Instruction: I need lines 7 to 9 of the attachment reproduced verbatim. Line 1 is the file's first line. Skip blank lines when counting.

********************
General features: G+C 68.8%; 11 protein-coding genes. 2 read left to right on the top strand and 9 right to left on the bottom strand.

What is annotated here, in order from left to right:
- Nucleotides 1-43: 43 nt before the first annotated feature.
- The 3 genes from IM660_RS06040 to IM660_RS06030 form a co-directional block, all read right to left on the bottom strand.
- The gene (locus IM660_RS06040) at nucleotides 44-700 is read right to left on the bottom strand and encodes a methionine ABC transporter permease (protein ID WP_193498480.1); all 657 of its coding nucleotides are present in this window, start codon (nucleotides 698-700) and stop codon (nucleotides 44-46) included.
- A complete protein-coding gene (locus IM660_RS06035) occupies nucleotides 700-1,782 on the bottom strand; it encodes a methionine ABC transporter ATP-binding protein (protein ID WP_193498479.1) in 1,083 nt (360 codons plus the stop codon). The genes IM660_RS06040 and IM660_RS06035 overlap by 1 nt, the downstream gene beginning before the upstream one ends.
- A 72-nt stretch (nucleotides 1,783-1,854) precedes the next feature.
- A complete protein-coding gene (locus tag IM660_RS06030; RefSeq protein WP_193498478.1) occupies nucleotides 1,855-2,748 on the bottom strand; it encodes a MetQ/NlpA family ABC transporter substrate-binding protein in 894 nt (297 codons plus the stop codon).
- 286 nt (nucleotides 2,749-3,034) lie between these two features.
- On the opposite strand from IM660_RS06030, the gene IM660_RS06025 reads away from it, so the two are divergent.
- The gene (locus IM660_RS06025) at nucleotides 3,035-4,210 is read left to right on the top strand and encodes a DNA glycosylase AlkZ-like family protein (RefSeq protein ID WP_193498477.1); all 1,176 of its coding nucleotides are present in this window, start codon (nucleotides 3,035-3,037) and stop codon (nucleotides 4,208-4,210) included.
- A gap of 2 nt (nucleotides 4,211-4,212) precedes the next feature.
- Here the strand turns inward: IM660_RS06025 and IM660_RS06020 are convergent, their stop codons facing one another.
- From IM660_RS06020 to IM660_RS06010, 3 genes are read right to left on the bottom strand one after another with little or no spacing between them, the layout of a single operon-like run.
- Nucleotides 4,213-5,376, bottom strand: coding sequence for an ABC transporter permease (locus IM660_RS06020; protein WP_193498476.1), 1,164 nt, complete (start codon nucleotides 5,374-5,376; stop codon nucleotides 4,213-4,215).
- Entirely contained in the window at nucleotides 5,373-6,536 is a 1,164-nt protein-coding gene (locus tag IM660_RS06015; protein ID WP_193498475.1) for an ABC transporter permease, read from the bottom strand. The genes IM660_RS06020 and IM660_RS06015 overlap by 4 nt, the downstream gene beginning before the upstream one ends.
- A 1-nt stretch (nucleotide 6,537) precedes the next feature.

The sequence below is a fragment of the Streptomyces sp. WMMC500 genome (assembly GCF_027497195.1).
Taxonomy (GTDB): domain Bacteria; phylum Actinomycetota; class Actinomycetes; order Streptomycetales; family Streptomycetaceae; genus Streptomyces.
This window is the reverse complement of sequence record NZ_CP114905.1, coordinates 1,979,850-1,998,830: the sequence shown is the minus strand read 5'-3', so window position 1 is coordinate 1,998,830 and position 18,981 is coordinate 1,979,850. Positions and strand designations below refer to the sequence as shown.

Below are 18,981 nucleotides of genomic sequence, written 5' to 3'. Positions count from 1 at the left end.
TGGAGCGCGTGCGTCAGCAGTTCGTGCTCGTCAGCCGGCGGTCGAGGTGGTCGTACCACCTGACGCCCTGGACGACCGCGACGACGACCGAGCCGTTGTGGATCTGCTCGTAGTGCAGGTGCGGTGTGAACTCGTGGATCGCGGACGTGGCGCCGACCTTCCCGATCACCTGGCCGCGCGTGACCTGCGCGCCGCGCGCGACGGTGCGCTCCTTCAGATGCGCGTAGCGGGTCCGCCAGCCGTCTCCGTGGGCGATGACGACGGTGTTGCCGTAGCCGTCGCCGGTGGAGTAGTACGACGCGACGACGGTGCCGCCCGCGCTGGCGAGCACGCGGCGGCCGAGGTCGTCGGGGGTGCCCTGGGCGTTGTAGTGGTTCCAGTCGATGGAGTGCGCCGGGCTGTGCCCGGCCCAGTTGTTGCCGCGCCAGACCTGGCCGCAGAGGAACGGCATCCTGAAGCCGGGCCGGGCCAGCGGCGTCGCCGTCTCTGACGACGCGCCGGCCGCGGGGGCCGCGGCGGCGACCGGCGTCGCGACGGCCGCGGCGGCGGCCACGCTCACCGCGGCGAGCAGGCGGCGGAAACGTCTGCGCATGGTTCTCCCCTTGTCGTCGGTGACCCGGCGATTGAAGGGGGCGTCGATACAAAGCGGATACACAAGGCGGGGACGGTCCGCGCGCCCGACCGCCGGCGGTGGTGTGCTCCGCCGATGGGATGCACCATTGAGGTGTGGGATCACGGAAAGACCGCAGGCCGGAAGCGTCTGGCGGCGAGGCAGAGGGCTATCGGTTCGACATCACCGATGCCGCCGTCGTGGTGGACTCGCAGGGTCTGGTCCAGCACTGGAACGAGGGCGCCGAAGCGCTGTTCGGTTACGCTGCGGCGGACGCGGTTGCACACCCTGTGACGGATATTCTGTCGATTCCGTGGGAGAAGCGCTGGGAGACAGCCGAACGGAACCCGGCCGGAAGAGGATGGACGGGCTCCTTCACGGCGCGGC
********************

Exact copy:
- A 72-nt stretch (nucleotides 1,783-1,854) precedes the next feature.
- A complete protein-coding gene (locus tag IM660_RS06030; RefSeq protein WP_193498478.1) occupies nucleotides 1,855-2,748 on the bottom strand; it encodes a MetQ/NlpA family ABC transporter substrate-binding protein in 894 nt (297 codons plus the stop codon).
- 286 nt (nucleotides 2,749-3,034) lie between these two features.